April 2 - 8, 2009
4/2/09 - 4/8/09 92 °F
Senegal - our first time in an African country. We didn't know what to expect, other than that French is spoken (it used to be a French colony), it's on the northwestern coast of the continent and it has good music. We arrived into Yoff, a fishing village between the airport and Dakar, late at night so we couldn't see much. All we experienced was a very strong salty smell as we got out in front of the hostel. The next morning we found the source of the smell – the hostel is literally right on the beach where the fish market is located.
It seemed that all activities happen on the beach – fish is unloaded and displayed right next to the pirogue (wooden fishing boats). They are also scaled and cleaned right there on the sand while other vendors walk around to sell coffee or tea. Horse-drawn carts act as taxis on the beach to take people who have finished their shopping or fish mongers that are done for the day. Without any trash cans, everything is left for the sand to absorb.
Next to the pirogues, boys run around the sand playing soccer barefooted. I'm surprised no one's hurt by the bottle caps and other sharp objects in the sand. Everyone is passionate about football (soccer) here. A nearby beach is crowded with men running or doing push-ups in the sand - all training for soccer. A local man started talking to us, and tried to invite us to eat with him and to watch him play soccer (which I was able to decline and hold a short conversation in my broken French). He told us his name was Diouf, which we later learned was the most popular football player in Senegal. Of course this guy that we met in the narrow alleyway of the village right off the beach could not possibly have been Diouf. We met a few other people, each with a different story (one guy tried to get us to watch a "Pelican Ceremony", and another just came right out and asked for money). I guess there are some similarities between the people of Senegal and Egypt. In fact, one tourist we met said the touts are like "flies - harmless but will not leave you alone", a very apt description.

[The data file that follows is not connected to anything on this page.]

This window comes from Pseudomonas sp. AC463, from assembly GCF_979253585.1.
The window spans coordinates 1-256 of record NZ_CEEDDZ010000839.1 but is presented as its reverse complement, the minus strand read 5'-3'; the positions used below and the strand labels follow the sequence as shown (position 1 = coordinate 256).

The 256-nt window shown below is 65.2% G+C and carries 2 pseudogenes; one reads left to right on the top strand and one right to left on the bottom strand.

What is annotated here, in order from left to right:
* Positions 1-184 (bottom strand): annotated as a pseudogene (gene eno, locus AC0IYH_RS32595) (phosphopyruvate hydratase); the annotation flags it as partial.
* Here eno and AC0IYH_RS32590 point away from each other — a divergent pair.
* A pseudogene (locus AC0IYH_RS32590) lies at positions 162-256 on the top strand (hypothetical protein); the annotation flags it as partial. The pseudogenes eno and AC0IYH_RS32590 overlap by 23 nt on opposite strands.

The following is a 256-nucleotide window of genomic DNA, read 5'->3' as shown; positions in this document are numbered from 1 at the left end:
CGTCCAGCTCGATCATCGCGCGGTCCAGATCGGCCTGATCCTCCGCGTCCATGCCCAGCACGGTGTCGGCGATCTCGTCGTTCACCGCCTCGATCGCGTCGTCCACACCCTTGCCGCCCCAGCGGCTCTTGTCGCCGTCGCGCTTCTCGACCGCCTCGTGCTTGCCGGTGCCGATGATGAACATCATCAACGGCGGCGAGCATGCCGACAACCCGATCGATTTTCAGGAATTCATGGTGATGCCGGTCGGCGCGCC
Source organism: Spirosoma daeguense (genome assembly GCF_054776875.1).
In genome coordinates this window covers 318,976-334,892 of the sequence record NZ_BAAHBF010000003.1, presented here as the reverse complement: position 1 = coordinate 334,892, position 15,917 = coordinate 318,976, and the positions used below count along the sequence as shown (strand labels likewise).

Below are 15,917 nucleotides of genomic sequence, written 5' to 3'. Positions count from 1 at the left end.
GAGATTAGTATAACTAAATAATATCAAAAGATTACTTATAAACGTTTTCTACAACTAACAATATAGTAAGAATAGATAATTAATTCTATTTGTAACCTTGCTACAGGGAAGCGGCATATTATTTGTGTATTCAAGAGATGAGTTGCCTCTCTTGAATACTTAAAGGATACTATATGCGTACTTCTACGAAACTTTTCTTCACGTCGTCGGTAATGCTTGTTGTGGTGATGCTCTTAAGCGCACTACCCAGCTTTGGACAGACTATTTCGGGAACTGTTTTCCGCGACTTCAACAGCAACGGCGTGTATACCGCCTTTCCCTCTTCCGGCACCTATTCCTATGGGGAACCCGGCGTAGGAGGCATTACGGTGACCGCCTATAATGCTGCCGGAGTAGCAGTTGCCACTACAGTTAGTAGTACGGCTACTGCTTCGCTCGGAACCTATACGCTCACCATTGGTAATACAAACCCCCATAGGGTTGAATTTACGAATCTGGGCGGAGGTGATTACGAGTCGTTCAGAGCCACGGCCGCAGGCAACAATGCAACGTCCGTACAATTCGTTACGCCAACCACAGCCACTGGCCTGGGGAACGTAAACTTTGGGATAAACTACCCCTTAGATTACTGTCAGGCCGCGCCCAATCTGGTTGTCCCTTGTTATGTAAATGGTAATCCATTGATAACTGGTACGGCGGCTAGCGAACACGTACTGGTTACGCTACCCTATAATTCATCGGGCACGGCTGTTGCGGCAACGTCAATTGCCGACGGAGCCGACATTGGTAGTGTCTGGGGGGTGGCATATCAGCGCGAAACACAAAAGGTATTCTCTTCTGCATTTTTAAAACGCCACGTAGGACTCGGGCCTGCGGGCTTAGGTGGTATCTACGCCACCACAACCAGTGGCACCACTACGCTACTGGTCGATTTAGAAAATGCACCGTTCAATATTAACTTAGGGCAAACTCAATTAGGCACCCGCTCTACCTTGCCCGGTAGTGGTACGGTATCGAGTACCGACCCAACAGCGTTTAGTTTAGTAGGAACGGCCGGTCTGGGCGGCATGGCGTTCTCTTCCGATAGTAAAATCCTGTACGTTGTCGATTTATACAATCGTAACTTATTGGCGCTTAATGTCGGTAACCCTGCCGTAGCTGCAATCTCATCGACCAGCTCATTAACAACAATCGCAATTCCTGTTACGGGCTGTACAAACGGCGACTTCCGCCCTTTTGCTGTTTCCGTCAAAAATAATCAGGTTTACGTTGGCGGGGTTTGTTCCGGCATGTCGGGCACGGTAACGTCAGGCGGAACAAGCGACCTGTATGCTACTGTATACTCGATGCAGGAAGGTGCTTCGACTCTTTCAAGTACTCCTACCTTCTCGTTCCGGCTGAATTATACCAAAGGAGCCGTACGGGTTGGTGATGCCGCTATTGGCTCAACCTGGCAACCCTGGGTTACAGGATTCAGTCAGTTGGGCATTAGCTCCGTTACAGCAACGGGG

Seeing the living conditions one can understand why people behave that way. Like Asia, there's a huge disparity between the rich and the poor. Unlike Asia where things were cheap as a result, everything was expensive in Senegal. As an example, for $45 a night, our room only had 2 twin beds and didn't even have hot water. I'm not sure how the locals manage since I'm sure their wages are not on par with the prices. Of course, Senegal also has a side with high end hotels & fancy restaurants for those with money. Makes me wonder if we weren't traveling on a budget whether or not we would see this side of Senegal. I'm glad we did.
As I mentioned before, Senegalese are known for their music and moves. So when one of the local guys at the hostel told us about his friend's concert that night we went along with him. His friend turned out to be one of the newest sensations of Senegal, Yoro - for real this time - and we even got to meet him. The concert was great and it was one of the highlights of our time in Senegal.